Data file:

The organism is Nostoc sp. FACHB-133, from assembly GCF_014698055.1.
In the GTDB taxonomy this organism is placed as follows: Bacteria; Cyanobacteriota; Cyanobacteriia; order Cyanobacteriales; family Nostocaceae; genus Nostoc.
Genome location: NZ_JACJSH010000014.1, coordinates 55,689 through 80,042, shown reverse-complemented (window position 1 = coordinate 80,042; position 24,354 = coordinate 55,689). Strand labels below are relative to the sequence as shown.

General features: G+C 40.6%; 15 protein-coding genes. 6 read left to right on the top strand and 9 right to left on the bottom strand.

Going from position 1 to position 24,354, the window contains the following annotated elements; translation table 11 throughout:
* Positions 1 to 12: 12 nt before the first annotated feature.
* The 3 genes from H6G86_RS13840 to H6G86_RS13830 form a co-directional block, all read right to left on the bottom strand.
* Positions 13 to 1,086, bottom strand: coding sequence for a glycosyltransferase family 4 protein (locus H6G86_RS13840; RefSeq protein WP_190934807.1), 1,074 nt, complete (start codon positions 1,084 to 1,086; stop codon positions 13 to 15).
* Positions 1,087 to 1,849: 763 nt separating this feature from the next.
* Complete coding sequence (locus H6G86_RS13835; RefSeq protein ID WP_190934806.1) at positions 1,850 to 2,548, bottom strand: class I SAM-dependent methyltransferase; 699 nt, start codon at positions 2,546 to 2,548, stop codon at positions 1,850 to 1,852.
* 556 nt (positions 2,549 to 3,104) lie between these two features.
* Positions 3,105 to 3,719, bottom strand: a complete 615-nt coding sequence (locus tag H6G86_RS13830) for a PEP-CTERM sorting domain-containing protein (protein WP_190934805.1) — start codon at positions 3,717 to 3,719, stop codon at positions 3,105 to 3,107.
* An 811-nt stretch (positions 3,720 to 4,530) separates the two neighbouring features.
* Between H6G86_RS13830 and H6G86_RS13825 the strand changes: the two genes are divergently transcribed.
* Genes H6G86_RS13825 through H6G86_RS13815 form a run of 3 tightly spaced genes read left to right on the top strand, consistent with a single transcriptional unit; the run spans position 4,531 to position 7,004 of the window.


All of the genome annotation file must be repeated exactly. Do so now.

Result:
The organism is Nostoc sp. FACHB-133, from assembly GCF_014698055.1.
In the GTDB taxonomy this organism is placed as follows: Bacteria; Cyanobacteriota; Cyanobacteriia; order Cyanobacteriales; family Nostocaceae; genus Nostoc.
Genome location: NZ_JACJSH010000014.1, coordinates 55,689 through 80,042, shown reverse-complemented (window position 1 = coordinate 80,042; position 24,354 = coordinate 55,689). Strand labels below are relative to the sequence as shown.

General features: G+C 40.6%; 15 protein-coding genes. 6 read left to right on the top strand and 9 right to left on the bottom strand.

Going from position 1 to position 24,354, the window contains the following annotated elements; translation table 11 throughout:
* Positions 1 to 12: 12 nt before the first annotated feature.
* The 3 genes from H6G86_RS13840 to H6G86_RS13830 form a co-directional block, all read right to left on the bottom strand.
* Positions 13 to 1,086, bottom strand: coding sequence for a glycosyltransferase family 4 protein (locus H6G86_RS13840; RefSeq protein WP_190934807.1), 1,074 nt, complete (start codon positions 1,084 to 1,086; stop codon positions 13 to 15).
* Positions 1,087 to 1,849: 763 nt separating this feature from the next.
* Complete coding sequence (locus H6G86_RS13835; RefSeq protein ID WP_190934806.1) at positions 1,850 to 2,548, bottom strand: class I SAM-dependent methyltransferase; 699 nt, start codon at positions 2,546 to 2,548, stop codon at positions 1,850 to 1,852.
* 556 nt (positions 2,549 to 3,104) lie between these two features.
* Positions 3,105 to 3,719, bottom strand: a complete 615-nt coding sequence (locus tag H6G86_RS13830) for a PEP-CTERM sorting domain-containing protein (protein WP_190934805.1) — start codon at positions 3,717 to 3,719, stop codon at positions 3,105 to 3,107.
* An 811-nt stretch (positions 3,720 to 4,530) separates the two neighbouring features.
* Between H6G86_RS13830 and H6G86_RS13825 the strand changes: the two genes are divergently transcribed.
* Genes H6G86_RS13825 through H6G86_RS13815 form a run of 3 tightly spaced genes read left to right on the top strand, consistent with a single transcriptional unit; the run spans position 4,531 to position 7,004 of the window.